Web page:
Breast cancer risk and protracted low-to-moderate dose occupational radiation exposure in the US Radiologic Technologists Cohort, 1983-2008

D. L. Preston, C. M. Kitahara, D. M. Freedman, A. J. Sigurdson, S. L. Simon, M. P. Little, E. K. Cahoon, P. Rajaraman, J. S. Miller, B. H. Alexander, M. M. Doody, M. S. Linet

Research output: Contribution to journalArticlepeer-review

28 Scopus citations

Abstract

Background: Although high-dose ionising radiation is associated with increased breast cancer risks, the association with protracted low-dose-rate exposures remains unclear. The US Radiologic Technologist study provides an opportunity to examine the association between low-to-moderate dose radiation and breast cancer incidence and mortality. Methods: One thousand nine hundred and twenty-two self-reported first primary cancers were diagnosed during 1983-2005 among 66 915 female technologists, and 586 breast cancer deaths occurred during 1983-2008 among 83 538 female cohort members. Occupational breast dose estimates were based on work histories, historical data, and, after the mid-1970s, individual film badge measurements. Excess relative risks were estimated using Poisson regression with birth cohort stratification and adjustment for menopause, reproductive history, and other risk factors. Results: Higher doses were associated with increased breast cancer incidence, with an excess relative risk at 100 mGy of 0.07 (95% confidence interval (CI): -0.005 to 0.19). Associations were strongest for technologists born before 1930 (excess relative risk at 100 mGy=0.16; 95% CI: 0.03-0.39) with similar patterns for mortality among technologists born before 1930. Conclusions: Occupational radiation to the breast was positively associated with breast cancer risk. The risk was more pronounced for women born before 1930 who began working before 1950 when mean annual doses (37 mGy) were considerably higher than in later years (1.3 mGy). However, because of the uncertainties and possible systematic errors in the occupational dose estimates before 1960, these findings should be treated with caution.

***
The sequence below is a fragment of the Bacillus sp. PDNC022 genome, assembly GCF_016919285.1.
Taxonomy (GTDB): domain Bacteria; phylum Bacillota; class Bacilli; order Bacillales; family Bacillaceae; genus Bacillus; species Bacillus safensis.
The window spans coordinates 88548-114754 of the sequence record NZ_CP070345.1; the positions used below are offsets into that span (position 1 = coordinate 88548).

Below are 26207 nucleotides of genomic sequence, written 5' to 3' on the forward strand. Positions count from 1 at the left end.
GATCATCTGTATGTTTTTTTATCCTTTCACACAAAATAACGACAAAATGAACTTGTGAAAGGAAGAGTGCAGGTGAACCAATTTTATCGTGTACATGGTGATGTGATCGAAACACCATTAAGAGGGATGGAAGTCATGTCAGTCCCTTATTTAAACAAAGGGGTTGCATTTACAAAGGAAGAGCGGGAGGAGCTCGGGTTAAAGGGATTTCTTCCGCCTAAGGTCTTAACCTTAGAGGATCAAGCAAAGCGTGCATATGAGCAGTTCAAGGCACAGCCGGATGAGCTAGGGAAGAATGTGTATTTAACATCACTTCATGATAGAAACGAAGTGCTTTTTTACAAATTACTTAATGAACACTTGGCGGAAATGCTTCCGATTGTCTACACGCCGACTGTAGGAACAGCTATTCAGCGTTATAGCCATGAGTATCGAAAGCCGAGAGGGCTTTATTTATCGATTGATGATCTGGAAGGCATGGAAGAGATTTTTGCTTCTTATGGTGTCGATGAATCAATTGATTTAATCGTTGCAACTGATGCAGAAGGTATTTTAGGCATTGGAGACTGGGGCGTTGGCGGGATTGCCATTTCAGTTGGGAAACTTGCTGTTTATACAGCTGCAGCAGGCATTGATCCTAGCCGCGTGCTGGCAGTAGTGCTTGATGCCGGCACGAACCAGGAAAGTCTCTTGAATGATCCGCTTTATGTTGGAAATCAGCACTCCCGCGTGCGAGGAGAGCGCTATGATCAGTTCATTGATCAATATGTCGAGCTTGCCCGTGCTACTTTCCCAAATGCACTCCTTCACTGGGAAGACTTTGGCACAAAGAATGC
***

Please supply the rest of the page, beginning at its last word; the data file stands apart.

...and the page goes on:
Original languageEnglish (US)
Pages (from-to)1105-1112
Number of pages8
JournalBritish Journal of Cancer
Volume115
Issue number9
DOIs
StatePublished - Oct 25 2016

Keywords

  • breast cancer
  • cohort study
  • occupational exposure
  • radiation

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